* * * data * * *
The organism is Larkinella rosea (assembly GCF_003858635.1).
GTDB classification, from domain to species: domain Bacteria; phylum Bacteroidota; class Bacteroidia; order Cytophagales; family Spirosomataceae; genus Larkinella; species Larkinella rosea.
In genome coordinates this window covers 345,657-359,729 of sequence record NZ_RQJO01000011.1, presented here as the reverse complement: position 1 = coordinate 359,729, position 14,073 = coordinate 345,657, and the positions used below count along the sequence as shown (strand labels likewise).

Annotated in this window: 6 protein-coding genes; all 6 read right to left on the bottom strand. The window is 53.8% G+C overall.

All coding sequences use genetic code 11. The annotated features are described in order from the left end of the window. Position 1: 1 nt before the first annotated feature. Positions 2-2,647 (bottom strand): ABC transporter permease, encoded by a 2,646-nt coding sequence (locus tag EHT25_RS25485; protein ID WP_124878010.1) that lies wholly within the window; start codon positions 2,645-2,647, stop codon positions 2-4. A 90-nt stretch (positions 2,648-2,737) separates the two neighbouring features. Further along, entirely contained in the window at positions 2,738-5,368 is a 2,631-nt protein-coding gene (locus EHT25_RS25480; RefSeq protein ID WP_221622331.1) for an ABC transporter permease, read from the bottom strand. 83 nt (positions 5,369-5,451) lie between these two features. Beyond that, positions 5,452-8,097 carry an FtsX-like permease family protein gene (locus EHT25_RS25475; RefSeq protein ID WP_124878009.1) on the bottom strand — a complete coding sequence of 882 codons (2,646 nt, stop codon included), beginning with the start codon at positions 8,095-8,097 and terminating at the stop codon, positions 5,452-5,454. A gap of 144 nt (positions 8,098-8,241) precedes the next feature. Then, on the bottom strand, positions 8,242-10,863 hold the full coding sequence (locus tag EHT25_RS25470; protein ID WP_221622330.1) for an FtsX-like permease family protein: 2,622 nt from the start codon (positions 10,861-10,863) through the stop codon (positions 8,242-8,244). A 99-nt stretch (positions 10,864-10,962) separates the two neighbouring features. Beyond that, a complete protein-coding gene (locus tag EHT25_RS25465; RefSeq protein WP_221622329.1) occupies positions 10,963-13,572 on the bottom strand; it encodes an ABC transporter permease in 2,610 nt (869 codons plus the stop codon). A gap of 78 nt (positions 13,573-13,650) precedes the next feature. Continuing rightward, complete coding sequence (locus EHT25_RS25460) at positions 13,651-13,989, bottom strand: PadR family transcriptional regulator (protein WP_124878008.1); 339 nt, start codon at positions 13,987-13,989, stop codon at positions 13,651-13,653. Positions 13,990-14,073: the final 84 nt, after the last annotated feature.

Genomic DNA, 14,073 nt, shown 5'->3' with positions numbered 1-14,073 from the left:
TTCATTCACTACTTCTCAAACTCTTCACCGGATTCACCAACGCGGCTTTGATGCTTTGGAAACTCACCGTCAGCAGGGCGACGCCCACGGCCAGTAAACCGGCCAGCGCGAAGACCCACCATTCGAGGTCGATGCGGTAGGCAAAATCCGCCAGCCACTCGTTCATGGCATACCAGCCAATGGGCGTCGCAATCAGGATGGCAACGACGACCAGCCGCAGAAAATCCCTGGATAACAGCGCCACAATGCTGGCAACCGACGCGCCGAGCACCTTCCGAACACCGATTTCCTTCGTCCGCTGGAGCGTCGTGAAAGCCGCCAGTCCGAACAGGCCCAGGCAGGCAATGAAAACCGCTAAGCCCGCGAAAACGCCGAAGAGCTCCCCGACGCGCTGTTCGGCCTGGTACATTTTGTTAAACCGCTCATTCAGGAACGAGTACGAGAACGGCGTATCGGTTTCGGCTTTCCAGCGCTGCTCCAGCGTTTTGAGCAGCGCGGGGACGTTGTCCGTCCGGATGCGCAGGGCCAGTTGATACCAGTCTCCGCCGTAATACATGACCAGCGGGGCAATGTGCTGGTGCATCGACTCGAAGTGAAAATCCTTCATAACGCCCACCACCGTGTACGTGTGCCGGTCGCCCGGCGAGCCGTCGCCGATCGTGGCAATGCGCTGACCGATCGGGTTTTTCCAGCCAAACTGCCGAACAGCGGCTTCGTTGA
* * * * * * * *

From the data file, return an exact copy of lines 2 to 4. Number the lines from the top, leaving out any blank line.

GTDB classification, from domain to species: domain Bacteria; phylum Bacteroidota; class Bacteroidia; order Cytophagales; family Spirosomataceae; genus Larkinella; species Larkinella rosea.
In genome coordinates this window covers 345,657-359,729 of sequence record NZ_RQJO01000011.1, presented here as the reverse complement: position 1 = coordinate 359,729, position 14,073 = coordinate 345,657, and the positions used below count along the sequence as shown (strand labels likewise).

Annotated in this window: 6 protein-coding genes; all 6 read right to left on the bottom strand. The window is 53.8% G+C overall.